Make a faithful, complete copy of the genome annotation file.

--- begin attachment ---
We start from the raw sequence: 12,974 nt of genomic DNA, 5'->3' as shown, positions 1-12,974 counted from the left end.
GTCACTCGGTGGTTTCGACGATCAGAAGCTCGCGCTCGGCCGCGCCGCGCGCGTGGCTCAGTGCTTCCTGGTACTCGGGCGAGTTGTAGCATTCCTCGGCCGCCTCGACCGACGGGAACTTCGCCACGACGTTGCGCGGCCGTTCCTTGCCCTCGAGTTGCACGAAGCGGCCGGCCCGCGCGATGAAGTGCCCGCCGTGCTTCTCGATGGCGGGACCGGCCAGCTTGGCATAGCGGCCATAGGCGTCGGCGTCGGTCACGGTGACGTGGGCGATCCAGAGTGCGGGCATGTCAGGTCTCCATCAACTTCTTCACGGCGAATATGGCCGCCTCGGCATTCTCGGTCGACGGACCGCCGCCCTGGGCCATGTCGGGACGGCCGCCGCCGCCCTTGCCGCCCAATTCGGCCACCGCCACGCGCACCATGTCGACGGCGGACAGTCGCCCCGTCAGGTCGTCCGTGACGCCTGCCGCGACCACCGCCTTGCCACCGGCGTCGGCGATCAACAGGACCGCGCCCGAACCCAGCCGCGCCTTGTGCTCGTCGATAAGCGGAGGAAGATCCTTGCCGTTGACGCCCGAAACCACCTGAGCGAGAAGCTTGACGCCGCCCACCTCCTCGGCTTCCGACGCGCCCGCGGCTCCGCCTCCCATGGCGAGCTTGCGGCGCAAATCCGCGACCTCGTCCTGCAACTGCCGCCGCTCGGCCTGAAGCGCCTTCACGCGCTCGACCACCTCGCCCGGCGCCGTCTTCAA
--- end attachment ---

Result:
We start from the raw sequence: 12,974 nt of genomic DNA, 5'->3' as shown, positions 1-12,974 counted from the left end.
GTCACTCGGTGGTTTCGACGATCAGAAGCTCGCGCTCGGCCGCGCCGCGCGCGTGGCTCAGTGCTTCCTGGTACTCGGGCGAGTTGTAGCATTCCTCGGCCGCCTCGACCGACGGGAACTTCGCCACGACGTTGCGCGGCCGTTCCTTGCCCTCGAGTTGCACGAAGCGGCCGGCCCGCGCGATGAAGTGCCCGCCGTGCTTCTCGATGGCGGGACCGGCCAGCTTGGCATAGCGGCCATAGGCGTCGGCGTCGGTCACGGTGACGTGGGCGATCCAGAGTGCGGGCATGTCAGGTCTCCATCAACTTCTTCACGGCGAATATGGCCGCCTCGGCATTCTCGGTCGACGGACCGCCGCCCTGGGCCATGTCGGGACGGCCGCCGCCGCCCTTGCCGCCCAATTCGGCCACCGCCACGCGCACCATGTCGACGGCGGACAGTCGCCCCGTCAGGTCGTCCGTGACGCCTGCCGCGACCACCGCCTTGCCACCGGCGTCGGCGATCAACAGGACCGCGCCCGAACCCAGCCGCGCCTTGTGCTCGTCGATAAGCGGAGGAAGATCCTTGCCGTTGACGCCCGAAACCACCTGAGCGAGAAGCTTGACGCCGCCCACCTCCTCGGCTTCCGACGCGCCCGCGGCTCCGCCTCCCATGGCGAGCTTGCGGCGCAAATCCGCGACCTCGTCCTGCAACTGCCGCCGCTCGGCCTGAAGCGCCTTCACGCGCTCGACCACCTCGCCCGGCGCCGTCTTCAA